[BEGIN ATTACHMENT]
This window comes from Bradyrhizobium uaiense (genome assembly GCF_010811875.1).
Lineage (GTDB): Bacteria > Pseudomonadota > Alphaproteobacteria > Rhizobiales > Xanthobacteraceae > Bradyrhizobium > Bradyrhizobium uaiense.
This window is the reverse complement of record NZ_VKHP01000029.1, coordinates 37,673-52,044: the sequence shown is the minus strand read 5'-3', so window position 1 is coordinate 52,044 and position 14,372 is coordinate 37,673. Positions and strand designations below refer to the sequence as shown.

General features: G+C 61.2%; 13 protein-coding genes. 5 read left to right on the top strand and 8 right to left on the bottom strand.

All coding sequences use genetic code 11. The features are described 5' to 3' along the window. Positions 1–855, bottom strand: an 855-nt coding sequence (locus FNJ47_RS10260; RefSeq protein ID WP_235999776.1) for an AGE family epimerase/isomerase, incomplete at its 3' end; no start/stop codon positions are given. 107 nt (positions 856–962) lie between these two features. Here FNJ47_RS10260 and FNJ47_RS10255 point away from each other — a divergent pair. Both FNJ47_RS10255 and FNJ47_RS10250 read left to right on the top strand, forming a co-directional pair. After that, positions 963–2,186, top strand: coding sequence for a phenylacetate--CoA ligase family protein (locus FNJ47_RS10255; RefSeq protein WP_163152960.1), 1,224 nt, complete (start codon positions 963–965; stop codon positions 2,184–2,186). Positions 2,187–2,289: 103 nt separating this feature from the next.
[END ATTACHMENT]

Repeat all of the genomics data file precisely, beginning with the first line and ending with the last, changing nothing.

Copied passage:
This window comes from Bradyrhizobium uaiense (genome assembly GCF_010811875.1).
Lineage (GTDB): Bacteria > Pseudomonadota > Alphaproteobacteria > Rhizobiales > Xanthobacteraceae > Bradyrhizobium > Bradyrhizobium uaiense.
This window is the reverse complement of record NZ_VKHP01000029.1, coordinates 37,673-52,044: the sequence shown is the minus strand read 5'-3', so window position 1 is coordinate 52,044 and position 14,372 is coordinate 37,673. Positions and strand designations below refer to the sequence as shown.

General features: G+C 61.2%; 13 protein-coding genes. 5 read left to right on the top strand and 8 right to left on the bottom strand.

All coding sequences use genetic code 11. The features are described 5' to 3' along the window. Positions 1–855, bottom strand: an 855-nt coding sequence (locus FNJ47_RS10260; RefSeq protein ID WP_235999776.1) for an AGE family epimerase/isomerase, incomplete at its 3' end; no start/stop codon positions are given. 107 nt (positions 856–962) lie between these two features. Here FNJ47_RS10260 and FNJ47_RS10255 point away from each other — a divergent pair. Both FNJ47_RS10255 and FNJ47_RS10250 read left to right on the top strand, forming a co-directional pair. After that, positions 963–2,186, top strand: coding sequence for a phenylacetate--CoA ligase family protein (locus FNJ47_RS10255; RefSeq protein WP_163152960.1), 1,224 nt, complete (start codon positions 963–965; stop codon positions 2,184–2,186). Positions 2,187–2,289: 103 nt separating this feature from the next.